The Gambia Experience, the holiday company who had sold me the idea of visiting this part of the world, had no intention of letting that happen.

The next day I was standing on the beach in Tanji as the air – heavy with the smell of fish – filled my nostrils and my eyes and ears tried to make sense of the riot of colour and noise.
Men hauled the catch from the wooden boats that bobbed up and down in the crystal clear sea, seagulls squarked constantly and swooped in
and out of the crowd of fabulously dressed women on the beach.
They were cleaning the fish and then children, usually in fake English football shirts, were ferrying it back
to the market stalls behind on huge dishes balanced on their heads.
I had never felt so far from home.

We were taken to Tanji by Ida Njie who runs a Gambian home cooking course from her home in nearby Brufut.
Before we left her courtyard, she had dressed us in traditional clothes.
I felt self-conscious getting out of our van at the market but within ten minutes at least three local people had said I look good in my oversized white shirt with gold trim.
One of our group looked so splendid that a Gambian lady threw her shawl on the ground for her to walk over.
Back at Ida’s house we were taught how to make benichin and then ate it with our hands, sitting on the ground in her shaded garden.


“Oh, we thought The Gambia was our little secret,” said an English lady as another couple took their seats next to her on a packed plane from Bristol to Banjul.
“We love it but don’t tell too many people.”
She doesn’t want floods of other tourists bypassing the Algarve, the Costa del Sol and the south of France and invading her favourite holiday
Here are the facts that the well-informed traveller doesn’t want the masses to know: you can fly to Banjul direct from Bristol, East Midlands or Birmingham and it only takes six hours to get there.
When you arrive, none of the hotels are far from the airport – Coco Ocean is just 15 minutes away.
And because there’s no time difference, if you leave England in the morning you can be on the beach that same afternoon.
Located midway between the tropic of cancer and the equator, The Gambia enjoys virtually uninterrupted sunshine and high daytime temperatures with almost no rainfall from November to June.
Today it’ll be around 90 degrees F without a cloud in the sky.
If you like the convenience of a large hotel with several restaurants and plenty of activities led by friendly staff, The Sheraton Gambia Hotel is the place to go and is the only all-inclusive resort in the country.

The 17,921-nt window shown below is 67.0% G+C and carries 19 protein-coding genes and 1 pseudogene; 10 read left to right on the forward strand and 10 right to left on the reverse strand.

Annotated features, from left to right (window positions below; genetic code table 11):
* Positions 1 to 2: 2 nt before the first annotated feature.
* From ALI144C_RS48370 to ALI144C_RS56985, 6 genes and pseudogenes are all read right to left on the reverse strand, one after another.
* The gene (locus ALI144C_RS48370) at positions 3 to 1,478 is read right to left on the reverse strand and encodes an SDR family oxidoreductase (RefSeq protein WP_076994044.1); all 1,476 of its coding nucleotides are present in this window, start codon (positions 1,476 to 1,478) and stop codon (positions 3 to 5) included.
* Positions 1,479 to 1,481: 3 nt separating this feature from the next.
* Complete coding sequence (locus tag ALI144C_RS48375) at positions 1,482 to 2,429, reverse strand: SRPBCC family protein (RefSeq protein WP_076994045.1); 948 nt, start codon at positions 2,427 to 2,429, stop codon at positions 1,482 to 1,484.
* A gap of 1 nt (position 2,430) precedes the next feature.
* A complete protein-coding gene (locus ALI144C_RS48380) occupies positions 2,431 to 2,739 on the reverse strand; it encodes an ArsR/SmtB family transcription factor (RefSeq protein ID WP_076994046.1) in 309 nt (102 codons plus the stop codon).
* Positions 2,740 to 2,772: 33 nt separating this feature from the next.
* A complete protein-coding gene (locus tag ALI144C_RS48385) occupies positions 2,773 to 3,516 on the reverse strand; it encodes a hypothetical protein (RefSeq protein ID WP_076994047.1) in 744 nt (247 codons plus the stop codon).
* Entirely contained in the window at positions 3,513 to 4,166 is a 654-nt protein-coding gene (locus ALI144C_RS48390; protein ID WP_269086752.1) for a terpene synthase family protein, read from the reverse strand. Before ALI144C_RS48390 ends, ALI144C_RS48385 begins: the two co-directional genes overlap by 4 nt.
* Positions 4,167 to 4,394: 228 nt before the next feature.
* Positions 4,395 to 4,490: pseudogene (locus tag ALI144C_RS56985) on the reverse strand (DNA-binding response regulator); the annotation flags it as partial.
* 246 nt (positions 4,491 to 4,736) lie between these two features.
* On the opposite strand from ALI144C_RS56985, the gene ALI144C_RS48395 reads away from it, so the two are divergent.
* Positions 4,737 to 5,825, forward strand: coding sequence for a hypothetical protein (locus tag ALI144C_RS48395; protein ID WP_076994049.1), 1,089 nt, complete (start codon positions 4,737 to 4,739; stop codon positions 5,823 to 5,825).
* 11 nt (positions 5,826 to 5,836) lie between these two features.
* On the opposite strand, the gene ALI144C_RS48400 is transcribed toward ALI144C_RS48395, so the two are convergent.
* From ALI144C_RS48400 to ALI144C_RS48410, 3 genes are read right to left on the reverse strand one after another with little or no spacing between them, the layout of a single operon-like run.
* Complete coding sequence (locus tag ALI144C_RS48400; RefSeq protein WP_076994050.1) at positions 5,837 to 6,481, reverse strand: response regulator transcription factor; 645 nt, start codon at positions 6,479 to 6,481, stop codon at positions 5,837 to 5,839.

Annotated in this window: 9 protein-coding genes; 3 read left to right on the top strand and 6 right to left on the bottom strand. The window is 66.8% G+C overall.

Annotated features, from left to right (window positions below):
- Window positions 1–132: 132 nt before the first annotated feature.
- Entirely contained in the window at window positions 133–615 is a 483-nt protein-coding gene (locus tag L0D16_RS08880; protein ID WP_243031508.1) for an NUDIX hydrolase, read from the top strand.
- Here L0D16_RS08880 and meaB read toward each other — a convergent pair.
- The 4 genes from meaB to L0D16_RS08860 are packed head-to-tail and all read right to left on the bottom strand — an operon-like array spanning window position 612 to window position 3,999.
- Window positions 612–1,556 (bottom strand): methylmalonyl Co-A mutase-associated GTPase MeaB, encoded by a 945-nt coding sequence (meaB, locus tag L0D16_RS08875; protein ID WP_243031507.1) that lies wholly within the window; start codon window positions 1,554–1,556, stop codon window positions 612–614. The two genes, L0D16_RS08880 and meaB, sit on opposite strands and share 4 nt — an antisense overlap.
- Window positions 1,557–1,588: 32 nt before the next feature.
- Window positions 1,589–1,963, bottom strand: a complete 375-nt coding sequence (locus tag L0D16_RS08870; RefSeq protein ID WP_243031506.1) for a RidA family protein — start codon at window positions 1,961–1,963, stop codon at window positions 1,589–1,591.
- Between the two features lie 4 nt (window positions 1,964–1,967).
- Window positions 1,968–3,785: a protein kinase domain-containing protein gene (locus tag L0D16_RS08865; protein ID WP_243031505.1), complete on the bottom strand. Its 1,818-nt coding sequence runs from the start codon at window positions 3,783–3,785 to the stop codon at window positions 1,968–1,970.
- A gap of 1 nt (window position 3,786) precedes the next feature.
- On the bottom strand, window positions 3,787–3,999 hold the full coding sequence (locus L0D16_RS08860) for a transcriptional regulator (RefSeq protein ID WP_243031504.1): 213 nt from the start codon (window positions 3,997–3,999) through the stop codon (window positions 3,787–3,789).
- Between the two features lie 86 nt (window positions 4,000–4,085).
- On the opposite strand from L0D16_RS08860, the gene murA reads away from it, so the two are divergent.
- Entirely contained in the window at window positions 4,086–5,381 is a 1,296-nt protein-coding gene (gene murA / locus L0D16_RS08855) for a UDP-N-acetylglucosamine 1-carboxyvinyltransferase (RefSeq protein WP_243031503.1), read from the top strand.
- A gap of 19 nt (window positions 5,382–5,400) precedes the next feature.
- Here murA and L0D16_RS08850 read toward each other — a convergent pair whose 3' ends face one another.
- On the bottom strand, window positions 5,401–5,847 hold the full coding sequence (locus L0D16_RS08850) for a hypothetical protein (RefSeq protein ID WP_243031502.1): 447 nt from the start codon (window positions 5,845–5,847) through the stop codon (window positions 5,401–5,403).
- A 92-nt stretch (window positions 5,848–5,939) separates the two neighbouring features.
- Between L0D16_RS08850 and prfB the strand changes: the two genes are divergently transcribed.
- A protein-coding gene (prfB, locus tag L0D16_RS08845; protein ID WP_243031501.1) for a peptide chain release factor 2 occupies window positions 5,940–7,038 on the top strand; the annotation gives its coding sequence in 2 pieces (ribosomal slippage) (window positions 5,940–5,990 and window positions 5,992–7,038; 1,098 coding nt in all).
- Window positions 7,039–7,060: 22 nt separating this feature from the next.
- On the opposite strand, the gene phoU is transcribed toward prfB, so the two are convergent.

For a more romantic break, you could try the Ngala Lodge on a peaceful cliff-top where children aren’t allowed.
There’s plenty to do, too, like 4x4 adventures through the villages away from the coast, fishing and birdwatching.


“That’s a blue-bellied roller,” announced Mucki pointing out a beautiful bird.
“B-l-u-e b-e-l-l-i-e-d r-o-l-l-e-r.”
Our guide from West African Tours, who lead excursions from the hotels, had a habit of spelling out all names after he said them.
He took us to the 1,000 acre reserve and eco-tourism centre Makasutu.
Here two ex-pats, Lawrence Williams and James English, have negotiated with the government to take over the
land and protect the forest from tree-felling and over-grazing.
Baboons strolled around the eating areas, butterflies and rare birds flew along the paths through the trees and we were on the lookout for Nile
Crocodiles as we took a canoe trip along the river.
Lawrence and James not only employ more than 100 local people as drivers, chefs, managers and guides, they also encourage visitors to go and
see the people who live on the land who give demonstrations of woodcarving, music and traditional fortune telling.
A new venture for Makasutu is floating lodge accommodation for 12 guests.
At night everyone gathers around a campfire to watch traditional dancing, storytelling and fire-eating.


Over dinner that night Mucki mentioned that he coached a local football team who were playing in a cup final the next day.
A few of us told him we wanted to go along and cheer his boys on.
So the next morning he picked us up on the way to the ground in his home town of Brikama.
Again, we were welcomed to a place where few tourists go with momentary stares and then wide smiles.
The Gambia is a wonderful place that is everything I love about Africa and nothing I feared about it.
If you haven’t been to the continent before, it would be the perfect introduction.
Gambia no problem.

This feature first appeared in Weekend magazine, part of the Gloucestershire Echo and The Citizen newspapers.